United States District Court, N.D. California.
ORDER GRANTING MOTION TO ALTER OR AMEND JUDGMENT; RE-OPENING CASE; ORDER OF DISMISSAL WITH LEAVE TO AMEND
LUCY H. KOH, District Judge.
Plaintiff, a California state prisoner proceeding pro se, filed a civil rights complaint pursuant to 42 U.S.C. § 1983. On March 24, 2014, the court screened plaintiff's complaint and dismissed it for failure to state a claim. On April 8, 2014, plaintiff filed an objection to the order of dismissal. The court construes plaintiff's objection as a motion to alter or amend the judgment. So construed, plaintiff's motion is GRANTED for the reasons stated below.
A. Standard of Review
A federal court must conduct a preliminary screening in any case in which a prisoner seeks redress from a governmental entity or officer or employee of a governmental entity. See 28 U.S.C. § 1915A(a). In its review, the court must identify any cognizable claims and dismiss any claims that are frivolous, malicious, fail to state a claim upon which relief may be granted or seek monetary relief from a defendant who is immune from such relief. See 28 U.S.C. § 1915A(b)(1), (2). Pro se pleadings must, however, be liberally construed. See Balistreri v. Pacifica Police Dep't., 901 F.2d 696, 699 (9th Cir. 1988).
To state a claim under 42 U.S.C. § 1983, a plaintiff must allege two essential elements: (1) that a right secured by the Constitution or laws of the United States was violated, and (2) that the alleged violation was committed by a person acting under the color of state law. See West v. Atkins, 487 U.S. 42, 48 (1988).
B. Legal Claims
Plaintiff was housed at Salinas Valley State Prison in November 2012. Plaintiff asserted that his cell flooded several times in November and December, and although complaints were made, maintenance did not repair the plumbing in a timely manner, and plaintiff ended up injuring himself by slipping on the wet floor.
The court initially dismissed plaintiff's complaint because claims regarding slippery floors, without more, "do not state even an arguable claim for cruel and unusual punishment." Jackson v. Arizona, 885 F.2d 639, 641 (9th Cir. 1989), superseded by statute on other grounds as stated in Lopez v. Smith, 203 F.3d 1122, 1130-31 (9th Cir. 2000). To state a cognizable claim for relief, there must be a confluence of exacerbating conditions such that the slippery floor posed a serious, unavoidable threat to plaintiff's safety. See Frost v. Agnos, 152 F.3d 1124, 1129 (9th Cir. 1998) ("[s]lippery floors without protective measures could create a sufficient danger to warrant relief" when an inmate alleges facts that exacerbate the danger resulting from such conditions); Osolinski v. Kane, 92 F.3d 934, 938 (9th Cir. 1996) (a single, minor safety hazard does not violate the Eighth Amendment but allegations of conditions which "exacerbate the inherent dangerousness of already-existing hazards" or "render [an inmate] unable to provide for his own safety" are sufficient to state a cognizable claim for relief (internal quotations, brackets and citation omitted)).
A motion to alter or amend judgment under Rule 59 must be made no later than twenty-eight days after entry of judgment. See Fed.R.Civ.P. 59(e) (effective Dec. 1, 2009). A Rule 59(e) motion may be granted if the movant demonstrates that the motion is necessary to correct manifest errors of fact upon which the judgment is based. Here, in plaintiff's motion, plaintiff states for the first time that he is mobility impaired and requires a cane to ambulate. Plaintiff implies that his mobility exacerbated the dangerous condition of the slippery floor. With this additional fact, liberally construed, plaintiff has stated a cognizable claim that prison officials were deliberately indifferent to plaintiff's safety needs.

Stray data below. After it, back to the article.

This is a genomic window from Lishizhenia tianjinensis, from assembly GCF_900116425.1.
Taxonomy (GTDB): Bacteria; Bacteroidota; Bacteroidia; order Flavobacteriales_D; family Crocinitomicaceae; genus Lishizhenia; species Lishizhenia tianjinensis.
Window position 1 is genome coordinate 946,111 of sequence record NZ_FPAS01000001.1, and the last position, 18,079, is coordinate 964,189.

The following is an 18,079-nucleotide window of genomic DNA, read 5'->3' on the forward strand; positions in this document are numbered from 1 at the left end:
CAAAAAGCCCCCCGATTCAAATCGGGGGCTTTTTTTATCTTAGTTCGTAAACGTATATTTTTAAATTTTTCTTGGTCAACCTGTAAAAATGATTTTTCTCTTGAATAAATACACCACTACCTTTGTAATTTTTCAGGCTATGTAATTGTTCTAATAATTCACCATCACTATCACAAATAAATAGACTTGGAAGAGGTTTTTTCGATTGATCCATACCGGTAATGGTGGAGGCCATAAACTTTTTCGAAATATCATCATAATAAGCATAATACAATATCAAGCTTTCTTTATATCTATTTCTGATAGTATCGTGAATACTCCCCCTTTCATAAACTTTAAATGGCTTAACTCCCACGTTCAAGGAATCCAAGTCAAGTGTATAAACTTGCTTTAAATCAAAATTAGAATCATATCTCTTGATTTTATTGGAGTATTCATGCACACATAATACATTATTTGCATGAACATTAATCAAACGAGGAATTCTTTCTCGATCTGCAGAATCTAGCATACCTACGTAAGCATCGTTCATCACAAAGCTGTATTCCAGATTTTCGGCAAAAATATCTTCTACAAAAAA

However, plaintiff has failed to establish legal liability of each named defendant for the claimed violation of his rights. Liability may be imposed on an individual defendant under section 1983 if the plaintiff can show that the defendant proximately caused the deprivation of a federally protected right. See Leer v. Murphy, 844 F.2d 628, 634 (9th Cir. 1988). A person deprives another of a constitutional right within the meaning of section 1983 if he does an affirmative act, participates in another's affirmative act or omits to perform an act which he is legally required to do, that causes the deprivation of which the plaintiff complains. See id. at 633. Plaintiff will be given an opportunity to file an amended complaint to establish legal liability of the defendants. Plaintiff should be mindful that a complaint containing only sweeping conclusory allegations will not suffice; plaintiff must instead "set forth specific facts as to each individual defendant's" deprivation of protected rights. Id. at 634.
"While a complaint... does not need detailed factual allegations, ... a plaintiff's obligation to provide the grounds of his entitle[ment] to relief' requires more than labels and conclusions, and a formulaic recitation of the elements of a cause of action will not do.... Factual allegations must be enough to raise a right to relief above the speculative level." Bell Atlantic Corp. v. Twombly, 550 U.S. 544, 553-56, (2007) (citations omitted). A complaint should be dismissed if it does not proffer "enough facts to state a claim for relief that is plausible on its face." Id. at 570.
Accordingly, the complaint is DISMISSED WITH LEAVE TO AMEND. Plaintiff will be provided with thirty days in which to correct ...